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Construction Contracts Amendment Act

NZ $25.00
Royden Hindle 2017 Edward Scorgie 2017
Royden Hindle
Barrister
Bankside Chambers
Auckland
Edward Scorgie
Partner
Chapman Tripp
Auckland

Authors: Royden Hindle, Edward Scorgie
Published: 12 April 2017
Pages: 24

Introduction

It is often said that one can gauge the strength of an economy by counting the number of cranes on a city horizon. A corollary for gauging the efficiency of the private disputes resolution market (which, in this context, must for practical purposes be taken to mean the adjudication process under the Construction Contracts Act 2002) might be to count the number of determinations that have been delivered since the Act first came into force. But it is an impossible task. Adjudication processes are confidential and private, and so we simply do not know what the numbers are.

Even so, it seems unlikely there would be many who would say that the Act has not been a resounding success. One might well ask: Was it broke? Did it need fixing?

This seminar discusses the amendments to the Act that were brought about by the Construction Contracts Amendment Act 2015.4 It is important to say at the outset that – with the possible exception of the new regime for retentions – the amendments are about refinement and streamlining rather than any radical change.

There are as yet no decided cases in which there has been any discussion of issues emanating from the recent amendments. Looking at the amendments is, therefore, still a matter of identifying the elements of the Act that Parliament has sought to alter, and considering what the likely impact of the amendments will be.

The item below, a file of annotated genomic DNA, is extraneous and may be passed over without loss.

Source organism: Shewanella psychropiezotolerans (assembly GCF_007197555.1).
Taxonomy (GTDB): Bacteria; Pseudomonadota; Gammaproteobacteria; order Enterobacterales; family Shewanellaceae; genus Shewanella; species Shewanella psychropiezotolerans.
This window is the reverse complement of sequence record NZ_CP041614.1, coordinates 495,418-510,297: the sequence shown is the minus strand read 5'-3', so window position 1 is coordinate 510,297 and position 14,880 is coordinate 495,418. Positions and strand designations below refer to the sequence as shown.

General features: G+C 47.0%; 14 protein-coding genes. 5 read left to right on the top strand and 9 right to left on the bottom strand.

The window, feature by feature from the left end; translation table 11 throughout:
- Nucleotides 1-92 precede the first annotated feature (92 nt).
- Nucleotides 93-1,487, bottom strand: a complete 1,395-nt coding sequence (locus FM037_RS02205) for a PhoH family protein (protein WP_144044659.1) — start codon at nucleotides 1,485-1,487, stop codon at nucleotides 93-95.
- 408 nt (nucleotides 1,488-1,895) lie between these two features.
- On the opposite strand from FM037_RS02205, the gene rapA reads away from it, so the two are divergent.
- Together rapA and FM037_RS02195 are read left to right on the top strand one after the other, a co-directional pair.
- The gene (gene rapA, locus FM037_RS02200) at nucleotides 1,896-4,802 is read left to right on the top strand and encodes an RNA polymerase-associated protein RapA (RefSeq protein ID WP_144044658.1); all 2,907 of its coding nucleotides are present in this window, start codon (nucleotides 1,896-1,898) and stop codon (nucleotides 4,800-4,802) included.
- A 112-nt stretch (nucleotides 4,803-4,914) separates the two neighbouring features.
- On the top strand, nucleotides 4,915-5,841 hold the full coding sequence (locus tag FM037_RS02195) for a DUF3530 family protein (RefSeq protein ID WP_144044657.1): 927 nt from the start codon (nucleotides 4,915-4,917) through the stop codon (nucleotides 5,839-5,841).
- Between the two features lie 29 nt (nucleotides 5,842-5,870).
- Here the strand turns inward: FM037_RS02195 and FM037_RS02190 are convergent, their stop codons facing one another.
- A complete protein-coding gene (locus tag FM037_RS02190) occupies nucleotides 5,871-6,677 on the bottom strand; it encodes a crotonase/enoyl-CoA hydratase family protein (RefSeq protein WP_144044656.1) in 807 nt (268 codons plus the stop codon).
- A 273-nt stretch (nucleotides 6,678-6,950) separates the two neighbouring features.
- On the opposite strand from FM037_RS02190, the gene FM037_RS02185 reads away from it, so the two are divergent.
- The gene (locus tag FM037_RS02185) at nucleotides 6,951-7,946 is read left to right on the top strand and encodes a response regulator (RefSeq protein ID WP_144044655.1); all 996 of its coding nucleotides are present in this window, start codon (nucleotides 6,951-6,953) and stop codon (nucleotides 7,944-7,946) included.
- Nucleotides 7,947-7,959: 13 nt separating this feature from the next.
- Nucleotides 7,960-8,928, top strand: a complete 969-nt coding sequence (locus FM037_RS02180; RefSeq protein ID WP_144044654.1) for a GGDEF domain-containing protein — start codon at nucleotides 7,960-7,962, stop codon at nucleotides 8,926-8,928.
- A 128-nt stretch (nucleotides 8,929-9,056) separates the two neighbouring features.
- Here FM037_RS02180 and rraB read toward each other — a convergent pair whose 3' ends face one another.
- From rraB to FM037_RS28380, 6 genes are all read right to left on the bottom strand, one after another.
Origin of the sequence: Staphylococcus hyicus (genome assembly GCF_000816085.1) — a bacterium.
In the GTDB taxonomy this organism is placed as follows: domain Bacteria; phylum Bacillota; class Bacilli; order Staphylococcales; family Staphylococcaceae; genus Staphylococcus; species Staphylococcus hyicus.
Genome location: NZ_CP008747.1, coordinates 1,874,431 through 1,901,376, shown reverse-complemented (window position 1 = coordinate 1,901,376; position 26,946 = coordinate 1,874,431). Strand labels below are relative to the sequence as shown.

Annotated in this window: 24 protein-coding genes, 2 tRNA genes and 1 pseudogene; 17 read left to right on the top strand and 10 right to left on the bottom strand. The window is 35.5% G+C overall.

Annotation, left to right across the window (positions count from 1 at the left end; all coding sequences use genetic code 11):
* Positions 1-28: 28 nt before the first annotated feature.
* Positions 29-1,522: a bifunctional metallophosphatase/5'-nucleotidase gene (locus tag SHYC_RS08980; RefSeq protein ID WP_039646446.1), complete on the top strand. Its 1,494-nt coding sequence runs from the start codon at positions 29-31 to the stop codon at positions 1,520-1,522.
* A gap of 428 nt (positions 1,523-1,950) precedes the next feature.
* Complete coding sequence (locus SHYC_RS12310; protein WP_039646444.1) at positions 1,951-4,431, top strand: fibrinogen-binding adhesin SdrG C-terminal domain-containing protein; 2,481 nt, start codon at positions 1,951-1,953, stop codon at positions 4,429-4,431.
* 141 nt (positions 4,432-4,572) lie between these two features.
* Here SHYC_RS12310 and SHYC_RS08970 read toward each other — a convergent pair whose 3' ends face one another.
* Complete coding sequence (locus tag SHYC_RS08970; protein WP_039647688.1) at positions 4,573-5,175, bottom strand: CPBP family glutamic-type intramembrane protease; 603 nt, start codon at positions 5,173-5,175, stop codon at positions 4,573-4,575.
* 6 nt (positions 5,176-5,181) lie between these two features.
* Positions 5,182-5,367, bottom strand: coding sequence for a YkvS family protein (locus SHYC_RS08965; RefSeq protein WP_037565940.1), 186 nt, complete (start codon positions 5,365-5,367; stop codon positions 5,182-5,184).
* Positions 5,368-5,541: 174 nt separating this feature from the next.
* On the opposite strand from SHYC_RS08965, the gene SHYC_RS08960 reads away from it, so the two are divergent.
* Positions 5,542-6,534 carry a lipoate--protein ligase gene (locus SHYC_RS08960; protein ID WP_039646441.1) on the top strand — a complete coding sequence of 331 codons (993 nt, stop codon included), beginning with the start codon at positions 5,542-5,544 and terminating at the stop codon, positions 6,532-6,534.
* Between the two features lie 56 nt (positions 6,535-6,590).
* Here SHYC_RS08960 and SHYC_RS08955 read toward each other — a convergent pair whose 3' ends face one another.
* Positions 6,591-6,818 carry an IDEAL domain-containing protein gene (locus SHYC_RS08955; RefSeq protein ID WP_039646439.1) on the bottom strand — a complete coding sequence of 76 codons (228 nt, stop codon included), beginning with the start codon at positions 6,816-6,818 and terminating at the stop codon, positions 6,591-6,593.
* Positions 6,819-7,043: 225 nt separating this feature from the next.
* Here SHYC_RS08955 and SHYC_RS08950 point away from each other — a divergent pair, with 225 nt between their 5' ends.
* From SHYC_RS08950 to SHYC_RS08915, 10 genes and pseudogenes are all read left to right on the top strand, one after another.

The first part of this paper groups the changes for consideration under headings for commencement and timing of the amendments; commercial and residential construction contracts; the extension of the Act to designers, engineers and quantity surveyors; rights and obligations; single payment contracts; the adjudication process; and enforcement. The question of retentions is dealt with in the second part of the paper.

Content outline

  • Commencement and timing
  • Commercial and residential contracts
  • Designers, engineers and quantity surveyors
  • Payment claims, rights and obligations
  • Single payment contracts
  • Adjudication process
  • Scope
  • Retention trusts: the default position
  • A new option: complying instruments
  • Complying with the new regime
  • Practical options
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